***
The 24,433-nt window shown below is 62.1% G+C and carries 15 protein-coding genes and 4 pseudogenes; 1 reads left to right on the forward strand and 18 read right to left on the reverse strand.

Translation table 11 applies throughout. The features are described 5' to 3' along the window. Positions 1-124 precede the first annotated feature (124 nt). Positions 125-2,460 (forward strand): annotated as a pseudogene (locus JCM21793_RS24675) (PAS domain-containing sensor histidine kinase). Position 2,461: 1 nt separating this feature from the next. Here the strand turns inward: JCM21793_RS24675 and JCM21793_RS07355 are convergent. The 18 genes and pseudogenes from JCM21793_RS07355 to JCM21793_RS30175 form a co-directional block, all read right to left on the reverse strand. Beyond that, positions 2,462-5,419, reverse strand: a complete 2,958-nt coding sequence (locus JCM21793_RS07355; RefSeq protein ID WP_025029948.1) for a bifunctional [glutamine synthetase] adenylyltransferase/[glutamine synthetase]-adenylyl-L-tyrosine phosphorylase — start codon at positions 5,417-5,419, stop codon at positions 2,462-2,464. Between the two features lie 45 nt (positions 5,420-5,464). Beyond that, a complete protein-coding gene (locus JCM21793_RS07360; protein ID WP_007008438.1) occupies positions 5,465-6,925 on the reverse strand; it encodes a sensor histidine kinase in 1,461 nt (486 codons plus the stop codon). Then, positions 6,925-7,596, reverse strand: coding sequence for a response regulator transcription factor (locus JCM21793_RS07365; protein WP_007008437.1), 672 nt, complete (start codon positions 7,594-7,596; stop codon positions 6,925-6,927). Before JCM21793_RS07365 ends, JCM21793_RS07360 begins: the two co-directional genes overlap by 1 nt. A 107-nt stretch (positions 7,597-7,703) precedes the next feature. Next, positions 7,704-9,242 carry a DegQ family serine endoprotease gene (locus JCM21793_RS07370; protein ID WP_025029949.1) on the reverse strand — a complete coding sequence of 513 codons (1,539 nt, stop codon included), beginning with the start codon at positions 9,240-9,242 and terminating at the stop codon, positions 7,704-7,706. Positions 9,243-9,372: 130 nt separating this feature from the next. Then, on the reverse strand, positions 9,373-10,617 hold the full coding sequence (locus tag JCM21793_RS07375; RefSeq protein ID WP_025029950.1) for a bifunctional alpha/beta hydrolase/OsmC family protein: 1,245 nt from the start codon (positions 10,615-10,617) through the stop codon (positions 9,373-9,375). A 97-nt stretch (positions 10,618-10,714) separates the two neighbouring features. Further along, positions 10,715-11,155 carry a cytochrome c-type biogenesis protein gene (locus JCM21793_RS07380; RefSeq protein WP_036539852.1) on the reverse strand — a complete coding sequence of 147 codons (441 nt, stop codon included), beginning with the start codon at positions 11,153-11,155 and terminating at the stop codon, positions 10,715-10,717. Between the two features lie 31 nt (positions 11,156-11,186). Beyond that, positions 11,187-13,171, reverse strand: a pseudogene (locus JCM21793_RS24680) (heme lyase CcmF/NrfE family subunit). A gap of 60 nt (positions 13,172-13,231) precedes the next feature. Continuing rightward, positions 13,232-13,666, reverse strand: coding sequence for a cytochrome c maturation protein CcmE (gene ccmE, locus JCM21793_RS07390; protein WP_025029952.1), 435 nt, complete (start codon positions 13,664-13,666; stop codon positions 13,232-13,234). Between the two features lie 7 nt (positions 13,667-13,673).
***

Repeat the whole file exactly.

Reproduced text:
The 24,433-nt window shown below is 62.1% G+C and carries 15 protein-coding genes and 4 pseudogenes; 1 reads left to right on the forward strand and 18 read right to left on the reverse strand.

Translation table 11 applies throughout. The features are described 5' to 3' along the window. Positions 1-124 precede the first annotated feature (124 nt). Positions 125-2,460 (forward strand): annotated as a pseudogene (locus JCM21793_RS24675) (PAS domain-containing sensor histidine kinase). Position 2,461: 1 nt separating this feature from the next. Here the strand turns inward: JCM21793_RS24675 and JCM21793_RS07355 are convergent. The 18 genes and pseudogenes from JCM21793_RS07355 to JCM21793_RS30175 form a co-directional block, all read right to left on the reverse strand. Beyond that, positions 2,462-5,419, reverse strand: a complete 2,958-nt coding sequence (locus JCM21793_RS07355; RefSeq protein ID WP_025029948.1) for a bifunctional [glutamine synthetase] adenylyltransferase/[glutamine synthetase]-adenylyl-L-tyrosine phosphorylase — start codon at positions 5,417-5,419, stop codon at positions 2,462-2,464. Between the two features lie 45 nt (positions 5,420-5,464). Beyond that, a complete protein-coding gene (locus JCM21793_RS07360; protein ID WP_007008438.1) occupies positions 5,465-6,925 on the reverse strand; it encodes a sensor histidine kinase in 1,461 nt (486 codons plus the stop codon). Then, positions 6,925-7,596, reverse strand: coding sequence for a response regulator transcription factor (locus JCM21793_RS07365; protein WP_007008437.1), 672 nt, complete (start codon positions 7,594-7,596; stop codon positions 6,925-6,927). Before JCM21793_RS07365 ends, JCM21793_RS07360 begins: the two co-directional genes overlap by 1 nt. A 107-nt stretch (positions 7,597-7,703) precedes the next feature. Next, positions 7,704-9,242 carry a DegQ family serine endoprotease gene (locus JCM21793_RS07370; protein ID WP_025029949.1) on the reverse strand — a complete coding sequence of 513 codons (1,539 nt, stop codon included), beginning with the start codon at positions 9,240-9,242 and terminating at the stop codon, positions 7,704-7,706. Positions 9,243-9,372: 130 nt separating this feature from the next. Then, on the reverse strand, positions 9,373-10,617 hold the full coding sequence (locus tag JCM21793_RS07375; RefSeq protein ID WP_025029950.1) for a bifunctional alpha/beta hydrolase/OsmC family protein: 1,245 nt from the start codon (positions 10,615-10,617) through the stop codon (positions 9,373-9,375). A 97-nt stretch (positions 10,618-10,714) separates the two neighbouring features. Further along, positions 10,715-11,155 carry a cytochrome c-type biogenesis protein gene (locus JCM21793_RS07380; RefSeq protein WP_036539852.1) on the reverse strand — a complete coding sequence of 147 codons (441 nt, stop codon included), beginning with the start codon at positions 11,153-11,155 and terminating at the stop codon, positions 10,715-10,717. Between the two features lie 31 nt (positions 11,156-11,186). Beyond that, positions 11,187-13,171, reverse strand: a pseudogene (locus JCM21793_RS24680) (heme lyase CcmF/NrfE family subunit). A gap of 60 nt (positions 13,172-13,231) precedes the next feature. Continuing rightward, positions 13,232-13,666, reverse strand: coding sequence for a cytochrome c maturation protein CcmE (gene ccmE, locus JCM21793_RS07390; protein WP_025029952.1), 435 nt, complete (start codon positions 13,664-13,666; stop codon positions 13,232-13,234). Between the two features lie 7 nt (positions 13,667-13,673).